Big, powerful glutes are great, not just because they make you look good in a tight pair of jeans, but also, as all glute enthusiasts know, because a strong butt sets the stage for safe, heavy lifting in the gym, faster sprints, and a solid and injury-free lower back. The importance of the glutes – and the gluteus maximus (GM) in particular – becomes especially apparent when you work as a personal trainer or coach and see on a day-to-day basis how clients with various levels of glute development perform in the gym. More often than not, those with a strong set of glutes tend to display better movement patterns in the deadlift, squat, and a whole range of other exercises than those with a weak and flabby butt, and they also have lower incidence of back and knee pain. Since the GM is the largest muscle in the human body – and also at the center of the posterior chain – these observations don’t really come as a surprise. But why did the gluteals become such an important muscle group for humans, and why do so many modern people have weak and atrophied glutes? To answer these questions, we’re going to turn back the clock millions of years, to our days as foragers in Africa.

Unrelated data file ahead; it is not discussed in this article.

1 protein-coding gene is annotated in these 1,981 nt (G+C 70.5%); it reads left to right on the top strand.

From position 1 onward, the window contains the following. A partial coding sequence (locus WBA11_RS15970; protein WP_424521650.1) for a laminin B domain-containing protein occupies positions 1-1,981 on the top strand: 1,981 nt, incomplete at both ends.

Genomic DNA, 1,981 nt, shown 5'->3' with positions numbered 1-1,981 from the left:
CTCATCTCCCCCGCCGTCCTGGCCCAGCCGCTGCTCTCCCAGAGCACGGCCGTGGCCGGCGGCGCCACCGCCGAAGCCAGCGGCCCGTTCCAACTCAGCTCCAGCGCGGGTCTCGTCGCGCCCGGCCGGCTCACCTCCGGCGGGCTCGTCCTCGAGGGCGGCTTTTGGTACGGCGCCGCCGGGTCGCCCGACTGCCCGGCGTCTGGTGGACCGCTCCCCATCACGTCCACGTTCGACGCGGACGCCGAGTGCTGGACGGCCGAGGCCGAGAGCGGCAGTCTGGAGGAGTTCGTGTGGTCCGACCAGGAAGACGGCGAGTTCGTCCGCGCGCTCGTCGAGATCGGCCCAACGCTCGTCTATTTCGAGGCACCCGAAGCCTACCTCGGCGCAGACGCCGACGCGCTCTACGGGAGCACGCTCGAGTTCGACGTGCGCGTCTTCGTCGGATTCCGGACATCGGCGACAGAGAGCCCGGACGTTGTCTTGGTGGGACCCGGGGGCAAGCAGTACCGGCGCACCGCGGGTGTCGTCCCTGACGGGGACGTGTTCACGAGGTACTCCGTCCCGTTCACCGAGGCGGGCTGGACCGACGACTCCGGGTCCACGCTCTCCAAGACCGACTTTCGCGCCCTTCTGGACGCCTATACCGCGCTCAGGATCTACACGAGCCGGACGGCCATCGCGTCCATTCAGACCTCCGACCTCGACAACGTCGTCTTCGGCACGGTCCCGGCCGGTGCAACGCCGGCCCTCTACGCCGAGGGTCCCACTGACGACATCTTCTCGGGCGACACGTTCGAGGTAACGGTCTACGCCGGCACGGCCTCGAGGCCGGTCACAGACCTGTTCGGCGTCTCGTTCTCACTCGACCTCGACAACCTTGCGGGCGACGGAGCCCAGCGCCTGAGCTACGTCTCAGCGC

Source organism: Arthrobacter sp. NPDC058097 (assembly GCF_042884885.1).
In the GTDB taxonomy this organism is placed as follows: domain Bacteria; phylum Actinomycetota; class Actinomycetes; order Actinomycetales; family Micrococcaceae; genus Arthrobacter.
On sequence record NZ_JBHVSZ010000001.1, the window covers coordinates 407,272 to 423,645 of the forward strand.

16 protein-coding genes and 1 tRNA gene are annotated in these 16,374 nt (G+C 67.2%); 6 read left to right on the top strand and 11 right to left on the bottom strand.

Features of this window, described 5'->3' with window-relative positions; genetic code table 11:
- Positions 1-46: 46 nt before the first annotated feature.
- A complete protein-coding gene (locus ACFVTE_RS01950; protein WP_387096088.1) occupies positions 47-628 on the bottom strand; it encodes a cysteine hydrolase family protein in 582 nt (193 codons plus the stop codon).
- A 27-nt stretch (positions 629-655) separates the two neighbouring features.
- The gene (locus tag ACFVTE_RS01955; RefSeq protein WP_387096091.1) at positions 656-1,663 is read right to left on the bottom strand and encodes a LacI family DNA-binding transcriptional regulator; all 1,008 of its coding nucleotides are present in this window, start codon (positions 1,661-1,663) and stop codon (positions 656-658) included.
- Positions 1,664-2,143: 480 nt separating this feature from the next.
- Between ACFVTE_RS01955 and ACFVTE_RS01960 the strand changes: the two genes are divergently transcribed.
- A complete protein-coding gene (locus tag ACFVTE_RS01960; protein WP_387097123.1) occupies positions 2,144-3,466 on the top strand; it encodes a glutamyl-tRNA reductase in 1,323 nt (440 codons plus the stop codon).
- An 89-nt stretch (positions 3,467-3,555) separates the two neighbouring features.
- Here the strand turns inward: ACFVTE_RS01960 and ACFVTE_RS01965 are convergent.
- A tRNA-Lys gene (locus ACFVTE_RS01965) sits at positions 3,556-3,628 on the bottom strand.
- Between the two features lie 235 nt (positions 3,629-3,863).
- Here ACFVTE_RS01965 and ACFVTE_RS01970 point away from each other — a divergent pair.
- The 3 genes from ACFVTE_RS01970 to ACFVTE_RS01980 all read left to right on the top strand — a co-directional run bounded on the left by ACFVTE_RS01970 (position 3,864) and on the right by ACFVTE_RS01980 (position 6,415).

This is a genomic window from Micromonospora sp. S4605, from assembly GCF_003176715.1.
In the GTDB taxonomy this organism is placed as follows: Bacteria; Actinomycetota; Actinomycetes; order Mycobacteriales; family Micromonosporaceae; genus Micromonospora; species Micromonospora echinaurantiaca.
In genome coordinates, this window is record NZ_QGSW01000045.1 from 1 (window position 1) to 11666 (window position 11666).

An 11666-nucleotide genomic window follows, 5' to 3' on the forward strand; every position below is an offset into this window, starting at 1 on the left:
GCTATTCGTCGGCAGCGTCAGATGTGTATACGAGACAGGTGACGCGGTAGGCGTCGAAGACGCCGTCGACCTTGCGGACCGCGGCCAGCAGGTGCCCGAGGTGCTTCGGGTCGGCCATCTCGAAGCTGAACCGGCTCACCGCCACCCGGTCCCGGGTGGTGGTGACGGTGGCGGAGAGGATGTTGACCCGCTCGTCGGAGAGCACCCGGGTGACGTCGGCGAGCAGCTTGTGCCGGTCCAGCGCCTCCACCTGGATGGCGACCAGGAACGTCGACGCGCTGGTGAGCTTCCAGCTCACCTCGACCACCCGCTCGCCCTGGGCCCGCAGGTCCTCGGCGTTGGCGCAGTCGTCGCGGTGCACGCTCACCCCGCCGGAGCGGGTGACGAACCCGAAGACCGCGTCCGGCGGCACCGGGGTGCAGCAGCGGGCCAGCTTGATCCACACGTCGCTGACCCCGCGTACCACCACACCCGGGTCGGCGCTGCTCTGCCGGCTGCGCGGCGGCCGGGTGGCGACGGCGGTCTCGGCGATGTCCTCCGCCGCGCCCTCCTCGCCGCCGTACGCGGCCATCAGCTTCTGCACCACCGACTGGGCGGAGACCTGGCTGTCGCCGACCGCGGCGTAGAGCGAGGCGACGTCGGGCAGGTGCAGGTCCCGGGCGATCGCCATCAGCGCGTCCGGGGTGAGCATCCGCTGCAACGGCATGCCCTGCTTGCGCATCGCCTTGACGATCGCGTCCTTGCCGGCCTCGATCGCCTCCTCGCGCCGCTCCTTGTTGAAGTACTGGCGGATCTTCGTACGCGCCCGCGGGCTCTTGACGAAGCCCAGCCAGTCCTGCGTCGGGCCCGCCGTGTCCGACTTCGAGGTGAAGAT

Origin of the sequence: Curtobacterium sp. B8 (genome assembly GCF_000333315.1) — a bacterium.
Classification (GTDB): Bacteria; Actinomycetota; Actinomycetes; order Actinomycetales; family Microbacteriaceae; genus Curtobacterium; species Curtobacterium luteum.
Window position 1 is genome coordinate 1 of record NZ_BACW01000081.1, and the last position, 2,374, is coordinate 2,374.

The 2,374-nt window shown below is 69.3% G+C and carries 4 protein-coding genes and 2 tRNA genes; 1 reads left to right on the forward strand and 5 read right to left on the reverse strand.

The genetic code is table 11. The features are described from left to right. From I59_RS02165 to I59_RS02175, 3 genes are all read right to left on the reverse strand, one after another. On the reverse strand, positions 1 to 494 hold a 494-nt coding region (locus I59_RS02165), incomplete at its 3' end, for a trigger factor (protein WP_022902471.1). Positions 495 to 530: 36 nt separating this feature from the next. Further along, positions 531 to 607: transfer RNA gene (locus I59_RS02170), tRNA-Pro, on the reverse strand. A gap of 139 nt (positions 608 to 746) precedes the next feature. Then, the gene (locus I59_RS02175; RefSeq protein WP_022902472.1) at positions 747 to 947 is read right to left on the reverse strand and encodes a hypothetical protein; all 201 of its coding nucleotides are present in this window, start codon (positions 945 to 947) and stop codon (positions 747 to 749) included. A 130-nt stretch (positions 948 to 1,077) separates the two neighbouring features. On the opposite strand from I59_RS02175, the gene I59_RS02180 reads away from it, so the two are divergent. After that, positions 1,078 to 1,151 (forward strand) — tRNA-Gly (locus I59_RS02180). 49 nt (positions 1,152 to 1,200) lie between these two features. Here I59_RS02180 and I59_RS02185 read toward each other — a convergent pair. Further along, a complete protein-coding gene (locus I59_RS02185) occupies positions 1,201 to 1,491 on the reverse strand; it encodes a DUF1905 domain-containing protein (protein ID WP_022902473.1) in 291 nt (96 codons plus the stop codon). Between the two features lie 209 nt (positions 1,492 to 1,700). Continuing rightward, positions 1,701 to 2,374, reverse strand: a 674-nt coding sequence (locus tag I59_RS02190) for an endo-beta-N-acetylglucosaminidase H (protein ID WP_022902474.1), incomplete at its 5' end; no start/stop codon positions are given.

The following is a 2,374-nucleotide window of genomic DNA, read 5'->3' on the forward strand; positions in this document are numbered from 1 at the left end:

Eirik Garnas is the creator and owner of Darwinian-Medicine.com. His longstanding interest in nutrition, medicine, and health, topics he has spent a significant amount of time reading up on, was spurred by his desire to enhance his athletic performance and physique and overcome various health problems that had come to dominate many aspects of his life. Eirik is formally trained as a nutritionist and holds a bachelor's degree in Public Nutrition and a master's degree in Clinical Nutrition. Additionally, he is a science writer, health coach, and personal trainer schooled at the Norwegian School of Sport Sciences. During the years he's been working in the health/fitness sphere, Eirik has gone through several structured courses in order to improve his coaching skills and worked with a number of clients, both via the web and in real life. (Request to become a client) Over the past decade, Eirik has also written for a variety of health and fitness magazines and websites. You can read more about Eirik here and contact him here.